Are Black Women Struggling More with Domestic violence?

The current national conversation about domestic violence in the U.S. has revealed that Black women are the fastest growing victims of intimate partner violence homicide. 

According to the Bureau of Justice Statistics, “Homicide is the leading cause of death for black women aged 15 to 35.” The advocacy site, Stop Abusive and Violent Environments (SAVE) reports that 70% of Black women who are murdered are killed by their intimate partners or family members.

Some claim that racist practices in the criminal justice system have resulted in disproportionately high rates of arrests and incarceration among black people.

According to SAVE, “Sixty percent of women in state prison for killing men had been battered by those men.”

The fact that mass incarceration is one of the reasons why Black women are 3 times more likely than White women to be victims of domestic violence makes me question why this information isn’t discussed more frequently when the topic of domestic abuse is broached in public discourse. 

The reality is that African American women are more likely to be victims of domestic violence. 

In fact, the U.S. Department of Justice reports that as many as 50% of black women will experience domestic violence in their lifetime.

Because the National Coalition Against Domestic Violence doesn't collect data on specific ethnic groups, we can't say for sure how much higher the rates are among black women, however, we do know that activists and advocates have been pushing for a greater focus on this issue for a long time. 

The National Domestic Violence hotline reports that calls from Black women have increased by 20% since 2005.

Black women face many barriers to seeking help and leaving abusive relationships. 

In addition to fear, anger and shame, they may worry about issues related to immigration status, housing, job security and finances.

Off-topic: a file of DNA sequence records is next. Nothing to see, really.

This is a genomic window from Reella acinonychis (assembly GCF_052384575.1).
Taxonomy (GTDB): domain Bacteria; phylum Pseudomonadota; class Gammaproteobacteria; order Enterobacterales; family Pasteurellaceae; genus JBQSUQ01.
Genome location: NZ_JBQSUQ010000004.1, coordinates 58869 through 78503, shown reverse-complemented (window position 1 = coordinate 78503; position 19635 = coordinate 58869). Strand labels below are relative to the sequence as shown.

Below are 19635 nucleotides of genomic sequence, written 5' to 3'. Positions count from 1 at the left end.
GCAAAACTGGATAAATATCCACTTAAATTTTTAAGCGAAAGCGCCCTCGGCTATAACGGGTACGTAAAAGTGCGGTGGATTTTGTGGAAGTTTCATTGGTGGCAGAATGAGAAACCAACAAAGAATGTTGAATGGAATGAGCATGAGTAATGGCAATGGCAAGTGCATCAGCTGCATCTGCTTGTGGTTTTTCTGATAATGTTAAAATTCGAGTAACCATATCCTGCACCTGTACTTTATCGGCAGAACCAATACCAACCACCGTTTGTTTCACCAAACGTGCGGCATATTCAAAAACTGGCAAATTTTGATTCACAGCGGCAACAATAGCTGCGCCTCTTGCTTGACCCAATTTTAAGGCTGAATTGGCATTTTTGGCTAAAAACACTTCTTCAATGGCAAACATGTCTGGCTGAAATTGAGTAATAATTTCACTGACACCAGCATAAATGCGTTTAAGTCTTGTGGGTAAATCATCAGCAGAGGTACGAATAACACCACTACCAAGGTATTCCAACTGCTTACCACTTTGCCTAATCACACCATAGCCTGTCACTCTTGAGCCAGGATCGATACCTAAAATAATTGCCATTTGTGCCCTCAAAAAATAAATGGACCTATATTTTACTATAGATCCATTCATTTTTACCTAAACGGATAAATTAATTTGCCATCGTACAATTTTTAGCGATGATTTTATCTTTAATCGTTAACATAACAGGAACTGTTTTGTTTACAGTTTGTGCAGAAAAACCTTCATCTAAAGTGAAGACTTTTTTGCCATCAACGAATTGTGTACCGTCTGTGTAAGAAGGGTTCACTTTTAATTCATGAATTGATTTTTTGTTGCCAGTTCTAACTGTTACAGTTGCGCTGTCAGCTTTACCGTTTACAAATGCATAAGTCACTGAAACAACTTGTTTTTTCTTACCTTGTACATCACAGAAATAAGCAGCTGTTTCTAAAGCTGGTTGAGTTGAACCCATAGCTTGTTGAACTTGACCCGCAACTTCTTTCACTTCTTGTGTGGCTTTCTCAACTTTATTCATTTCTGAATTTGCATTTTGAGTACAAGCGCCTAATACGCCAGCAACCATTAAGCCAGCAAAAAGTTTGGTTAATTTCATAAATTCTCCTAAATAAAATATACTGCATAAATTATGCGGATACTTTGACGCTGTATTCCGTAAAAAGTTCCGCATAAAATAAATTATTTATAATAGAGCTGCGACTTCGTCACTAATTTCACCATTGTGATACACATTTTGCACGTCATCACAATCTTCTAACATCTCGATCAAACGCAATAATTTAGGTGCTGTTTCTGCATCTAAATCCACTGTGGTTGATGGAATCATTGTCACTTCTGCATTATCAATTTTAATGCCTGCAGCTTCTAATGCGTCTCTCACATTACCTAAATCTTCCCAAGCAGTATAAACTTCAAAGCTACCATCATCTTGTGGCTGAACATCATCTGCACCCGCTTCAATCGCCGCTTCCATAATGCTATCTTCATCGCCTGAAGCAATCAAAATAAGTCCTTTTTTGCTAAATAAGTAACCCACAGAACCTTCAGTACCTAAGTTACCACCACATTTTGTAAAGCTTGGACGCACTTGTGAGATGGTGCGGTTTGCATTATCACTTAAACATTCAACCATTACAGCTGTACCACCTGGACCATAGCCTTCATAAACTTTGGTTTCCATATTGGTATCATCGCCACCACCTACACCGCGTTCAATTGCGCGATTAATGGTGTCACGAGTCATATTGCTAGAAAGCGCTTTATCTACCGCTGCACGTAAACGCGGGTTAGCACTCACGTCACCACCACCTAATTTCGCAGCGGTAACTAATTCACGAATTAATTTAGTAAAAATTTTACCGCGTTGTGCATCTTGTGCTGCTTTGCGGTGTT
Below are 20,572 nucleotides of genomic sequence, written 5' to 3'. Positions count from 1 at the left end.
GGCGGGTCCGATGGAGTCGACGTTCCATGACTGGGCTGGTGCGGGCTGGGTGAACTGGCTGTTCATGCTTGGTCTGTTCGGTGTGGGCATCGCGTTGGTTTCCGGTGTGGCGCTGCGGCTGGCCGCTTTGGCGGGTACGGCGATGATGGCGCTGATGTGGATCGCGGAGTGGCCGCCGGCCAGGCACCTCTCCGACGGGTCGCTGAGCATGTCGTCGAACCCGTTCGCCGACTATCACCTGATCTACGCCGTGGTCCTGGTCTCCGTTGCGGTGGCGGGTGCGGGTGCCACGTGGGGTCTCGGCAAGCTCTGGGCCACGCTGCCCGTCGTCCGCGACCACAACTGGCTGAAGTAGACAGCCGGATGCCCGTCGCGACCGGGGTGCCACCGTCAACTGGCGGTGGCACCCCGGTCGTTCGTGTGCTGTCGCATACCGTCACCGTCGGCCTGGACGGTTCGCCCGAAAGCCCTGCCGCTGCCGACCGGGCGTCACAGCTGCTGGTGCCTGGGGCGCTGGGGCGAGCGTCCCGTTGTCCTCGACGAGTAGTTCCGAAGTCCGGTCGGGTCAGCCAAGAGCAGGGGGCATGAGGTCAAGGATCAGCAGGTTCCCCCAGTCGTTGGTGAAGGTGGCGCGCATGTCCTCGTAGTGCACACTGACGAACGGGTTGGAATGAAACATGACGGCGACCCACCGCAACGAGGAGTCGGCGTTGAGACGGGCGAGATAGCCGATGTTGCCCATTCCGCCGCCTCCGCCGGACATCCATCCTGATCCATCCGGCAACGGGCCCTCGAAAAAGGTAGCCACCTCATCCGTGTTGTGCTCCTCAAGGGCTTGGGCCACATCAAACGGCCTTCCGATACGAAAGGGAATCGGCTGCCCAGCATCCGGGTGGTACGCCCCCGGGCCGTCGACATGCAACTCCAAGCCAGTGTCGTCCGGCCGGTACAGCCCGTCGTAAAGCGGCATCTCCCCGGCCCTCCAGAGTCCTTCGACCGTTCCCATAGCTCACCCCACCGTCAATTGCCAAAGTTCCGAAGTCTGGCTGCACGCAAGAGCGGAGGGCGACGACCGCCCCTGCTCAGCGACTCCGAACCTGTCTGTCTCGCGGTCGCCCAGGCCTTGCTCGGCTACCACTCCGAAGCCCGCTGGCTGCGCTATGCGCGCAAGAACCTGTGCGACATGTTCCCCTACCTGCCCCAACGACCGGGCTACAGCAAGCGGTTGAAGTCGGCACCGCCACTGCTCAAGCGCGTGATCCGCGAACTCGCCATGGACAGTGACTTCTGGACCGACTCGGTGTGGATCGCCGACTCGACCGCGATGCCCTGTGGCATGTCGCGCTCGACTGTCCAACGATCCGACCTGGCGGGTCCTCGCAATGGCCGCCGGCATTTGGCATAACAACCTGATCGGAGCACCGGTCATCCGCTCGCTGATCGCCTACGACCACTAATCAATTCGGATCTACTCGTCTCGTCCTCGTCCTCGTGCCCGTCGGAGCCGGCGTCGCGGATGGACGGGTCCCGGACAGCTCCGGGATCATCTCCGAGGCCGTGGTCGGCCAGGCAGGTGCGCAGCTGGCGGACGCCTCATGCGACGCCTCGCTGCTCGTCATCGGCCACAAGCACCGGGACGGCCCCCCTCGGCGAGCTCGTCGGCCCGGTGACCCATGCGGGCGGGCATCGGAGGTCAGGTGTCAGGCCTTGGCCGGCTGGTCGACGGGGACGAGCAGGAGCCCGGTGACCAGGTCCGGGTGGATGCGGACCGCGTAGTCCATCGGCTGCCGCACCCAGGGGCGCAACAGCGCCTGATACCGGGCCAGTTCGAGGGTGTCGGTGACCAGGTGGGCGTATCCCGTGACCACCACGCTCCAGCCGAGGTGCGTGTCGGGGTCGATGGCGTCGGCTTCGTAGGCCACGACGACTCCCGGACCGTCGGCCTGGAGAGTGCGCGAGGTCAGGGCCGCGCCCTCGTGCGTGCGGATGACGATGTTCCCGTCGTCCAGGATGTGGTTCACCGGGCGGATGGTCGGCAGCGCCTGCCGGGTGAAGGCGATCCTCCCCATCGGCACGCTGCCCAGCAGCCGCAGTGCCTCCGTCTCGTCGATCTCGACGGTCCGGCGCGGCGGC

They may also struggle with language barriers or not feel comfortable reaching out because they don't have a support system to fall back on.

One thing is clear: DV/IPV is a serious issue that impacts too many people – regardless of gender or race – and deserves our attention and support.

According to the Department of Justice, among Black women, 35% have been victims of rape, physical violence or stalking by an intimate partner. 

That's compared to 29% of white women.

In 2010, the CDC found that one in three Black women will experience domestic violence in their lifetime. In a survey conducted by the Black Women's Health Imperative and reported by Essence Magazine , it was found that ¾ of Black women have experienced physical violence from a partner and 45% have experienced sexual abuse in their lifetime.

Black women are abused more often than White women, Hispanic women and Asian women. We are abused at a higher rate than any other race in the United States.

The reasons Black women suffer disproportionately from abuse are complex because racism and sexism are two of the biggest obstacles that Black women in America face. 

But because many Black women and men believe racism is a bigger issue than sexism, Black women tend to feel obligated to put racial issues ahead of sex-based issues. For Black women, a strong sense of cultural affinity and loyalty to community and race renders many silent.

Many Black women also feel that they may be punished for making their abusive situations public. And the fact is that some of us have been. In a video that went viral last year, a Black woman by the name of Ciara Taylor was charged with assault after she punched her abusive husband in the face. 

She was later acquitted of all charges. However, this is not always the case, as many women have been arrested and even sent to jail for defending themselves from their abusers.

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